Investor's wiki

Cost of Acquisition

Cost of Acquisition

What Is the Cost of Acquisition?

The cost of acquisition is the total expense incurred by a business in securing another client or purchasing an asset. An accountant will list a company's cost of acquisition as the total after any discounts are added and any closing costs are deducted. Nonetheless, any sales tax paid is excluded from this detail.

The term cost of acquisition is utilized for accounting and in business sales.

Grasping the Cost of Acquisition

As an accounting term, the cost of acquisition incorporates all upfront costs incurred while purchasing a business asset like equipment or inventory. The figure incorporates the following:

  • Purchase price of the thing
  • Costs to ship it to its point of purpose
  • Costs to introduce the thing
  • Costs to make it ready (on account of equipment) or ready available to be purchased (on account of inventory) condition

The business ordinarily includes different expenses like closing costs, customs and fees, testing, and other miscellaneous expenses while computing the cost of acquisition. Any discounts are reflected in this detail. Be that as it may, taxes are excluded.

Cost of Acquisition in Sales

As a business sales term, the cost of acquisition incorporates expenses connected with marketing like promotional materials, travel by salespeople, and sales commissions. The cost is tied to marketing and sales on the grounds that the more streamlined those missions become, the lower the cost of acquisition will be for every customer.

In sales, the average cost of acquisition per sale might be generally high. It is a standard rule of thumb in business that it costs more to sign another client than to hold a current one.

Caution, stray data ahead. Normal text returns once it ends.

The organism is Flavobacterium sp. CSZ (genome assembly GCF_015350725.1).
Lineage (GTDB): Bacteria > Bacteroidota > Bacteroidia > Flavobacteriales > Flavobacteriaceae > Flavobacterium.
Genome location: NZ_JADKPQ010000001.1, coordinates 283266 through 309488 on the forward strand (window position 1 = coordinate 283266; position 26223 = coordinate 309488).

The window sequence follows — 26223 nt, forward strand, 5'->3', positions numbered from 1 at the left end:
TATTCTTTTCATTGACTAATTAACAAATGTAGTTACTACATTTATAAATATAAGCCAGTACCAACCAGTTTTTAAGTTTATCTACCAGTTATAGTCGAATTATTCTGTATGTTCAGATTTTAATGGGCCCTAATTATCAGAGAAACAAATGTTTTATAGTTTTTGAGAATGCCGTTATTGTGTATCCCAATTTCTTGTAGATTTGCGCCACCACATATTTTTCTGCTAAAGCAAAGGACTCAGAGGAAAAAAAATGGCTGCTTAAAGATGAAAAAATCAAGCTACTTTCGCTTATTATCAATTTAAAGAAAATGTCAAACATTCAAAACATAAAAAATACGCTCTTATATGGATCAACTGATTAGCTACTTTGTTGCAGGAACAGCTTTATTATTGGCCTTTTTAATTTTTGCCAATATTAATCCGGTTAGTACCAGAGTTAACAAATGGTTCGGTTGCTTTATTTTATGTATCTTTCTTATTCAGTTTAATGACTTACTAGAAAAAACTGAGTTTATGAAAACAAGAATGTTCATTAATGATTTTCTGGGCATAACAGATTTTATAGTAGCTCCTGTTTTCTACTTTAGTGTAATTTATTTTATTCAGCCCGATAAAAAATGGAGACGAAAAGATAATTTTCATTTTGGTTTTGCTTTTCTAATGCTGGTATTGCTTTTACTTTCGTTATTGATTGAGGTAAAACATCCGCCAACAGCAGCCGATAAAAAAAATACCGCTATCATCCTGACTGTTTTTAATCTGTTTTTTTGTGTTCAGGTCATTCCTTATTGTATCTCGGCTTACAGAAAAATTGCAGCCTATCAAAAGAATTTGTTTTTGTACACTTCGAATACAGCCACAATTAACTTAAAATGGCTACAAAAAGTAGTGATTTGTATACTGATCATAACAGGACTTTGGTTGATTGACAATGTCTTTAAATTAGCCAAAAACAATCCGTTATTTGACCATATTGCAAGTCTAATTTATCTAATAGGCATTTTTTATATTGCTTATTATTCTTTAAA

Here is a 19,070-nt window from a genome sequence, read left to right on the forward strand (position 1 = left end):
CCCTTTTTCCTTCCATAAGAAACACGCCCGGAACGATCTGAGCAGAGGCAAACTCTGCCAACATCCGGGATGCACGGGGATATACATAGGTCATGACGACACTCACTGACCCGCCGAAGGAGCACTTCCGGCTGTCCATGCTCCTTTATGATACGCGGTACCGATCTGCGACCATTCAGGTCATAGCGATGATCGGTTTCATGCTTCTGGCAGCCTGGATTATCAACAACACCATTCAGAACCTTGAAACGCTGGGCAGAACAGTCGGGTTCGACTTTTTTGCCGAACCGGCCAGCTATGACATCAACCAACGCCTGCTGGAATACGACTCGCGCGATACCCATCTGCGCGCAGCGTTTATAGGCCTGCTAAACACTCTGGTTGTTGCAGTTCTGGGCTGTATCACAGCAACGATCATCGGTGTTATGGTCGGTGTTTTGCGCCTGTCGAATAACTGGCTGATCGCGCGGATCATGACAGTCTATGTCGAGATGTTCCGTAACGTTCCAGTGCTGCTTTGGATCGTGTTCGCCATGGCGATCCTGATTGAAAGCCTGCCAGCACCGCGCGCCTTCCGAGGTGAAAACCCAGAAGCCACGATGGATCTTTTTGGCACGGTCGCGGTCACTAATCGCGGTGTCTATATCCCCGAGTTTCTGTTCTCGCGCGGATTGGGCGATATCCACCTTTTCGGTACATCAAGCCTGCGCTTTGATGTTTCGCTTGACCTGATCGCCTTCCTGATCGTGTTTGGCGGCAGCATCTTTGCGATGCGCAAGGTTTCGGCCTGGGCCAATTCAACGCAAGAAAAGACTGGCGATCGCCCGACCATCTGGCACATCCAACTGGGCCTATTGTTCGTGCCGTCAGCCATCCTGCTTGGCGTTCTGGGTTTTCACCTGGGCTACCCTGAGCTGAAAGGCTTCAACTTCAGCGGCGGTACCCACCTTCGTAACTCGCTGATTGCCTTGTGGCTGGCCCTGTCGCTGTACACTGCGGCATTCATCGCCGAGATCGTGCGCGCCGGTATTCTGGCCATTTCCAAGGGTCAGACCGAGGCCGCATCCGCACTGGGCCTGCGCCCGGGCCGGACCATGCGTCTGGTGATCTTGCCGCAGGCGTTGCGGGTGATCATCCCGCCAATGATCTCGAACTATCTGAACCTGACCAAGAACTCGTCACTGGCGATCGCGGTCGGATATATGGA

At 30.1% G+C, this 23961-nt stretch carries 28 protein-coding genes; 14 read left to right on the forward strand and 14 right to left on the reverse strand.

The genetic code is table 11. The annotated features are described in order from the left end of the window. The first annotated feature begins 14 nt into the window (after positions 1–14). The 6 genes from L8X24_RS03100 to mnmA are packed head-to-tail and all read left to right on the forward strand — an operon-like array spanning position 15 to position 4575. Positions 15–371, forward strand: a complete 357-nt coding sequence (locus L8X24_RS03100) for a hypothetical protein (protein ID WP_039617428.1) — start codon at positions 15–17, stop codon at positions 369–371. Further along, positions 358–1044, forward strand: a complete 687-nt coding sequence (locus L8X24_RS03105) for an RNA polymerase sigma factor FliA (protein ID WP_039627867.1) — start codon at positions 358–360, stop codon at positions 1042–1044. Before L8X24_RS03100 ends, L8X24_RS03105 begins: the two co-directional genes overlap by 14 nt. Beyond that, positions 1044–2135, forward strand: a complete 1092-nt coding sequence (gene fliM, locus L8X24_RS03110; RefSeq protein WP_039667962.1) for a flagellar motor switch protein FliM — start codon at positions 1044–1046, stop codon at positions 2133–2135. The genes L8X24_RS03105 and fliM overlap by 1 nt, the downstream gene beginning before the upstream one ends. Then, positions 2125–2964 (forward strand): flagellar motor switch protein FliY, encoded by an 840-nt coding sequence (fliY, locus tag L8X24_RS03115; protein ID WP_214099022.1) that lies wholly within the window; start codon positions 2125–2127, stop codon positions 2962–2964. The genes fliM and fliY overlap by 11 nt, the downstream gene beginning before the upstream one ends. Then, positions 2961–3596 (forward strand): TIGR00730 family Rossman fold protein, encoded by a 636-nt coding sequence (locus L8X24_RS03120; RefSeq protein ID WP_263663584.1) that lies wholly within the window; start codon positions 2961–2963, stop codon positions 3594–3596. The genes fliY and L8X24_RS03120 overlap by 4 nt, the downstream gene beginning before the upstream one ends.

Special Considerations

Knowing the costs of acquisition is significant for a company in measuring the outcome of an initiative or another product. That is the reason the figure is complete in including every connected expense (aside from sales taxes).

Certain industries, for example, cable and telecommunications generally have high costs of acquisition.

The figure is additionally used to assist companies with planning for what's in store. The costs are viewed as in determining whether to send off a sales promotion or different incentives for new customers. They are additionally used to plan spending plans and determine how to dispense money.

How Investors Use Cost of Acquisition

Investors who read financial statements might take a great interest in a company's cost of acquisition, especially assuming that that number is uncommonly high or low.

Cable and telecommunications companies, for instance, generally have high costs of acquisition. They need to spend truckload of cash on marketing and promotions to gain new customers. This is especially true in competitive markets where consumers have a decision.

Contract buyouts from contending cable companies and offers of family plans for remote customers are among the promotions that companies in this industry use to draw in new customers. These are costly instances of costs of acquisition.


  • Cost of acquisition is the total of expenses incurred when a business gets another client or another asset.
  • In accounting, the cost of acquisition is a detail that incorporates all expenses connected with buying and sending an asset with the exception of any sales taxes.
  • In sales and marketing, the cost of acquisition incorporates every one of the costs of procuring new customers.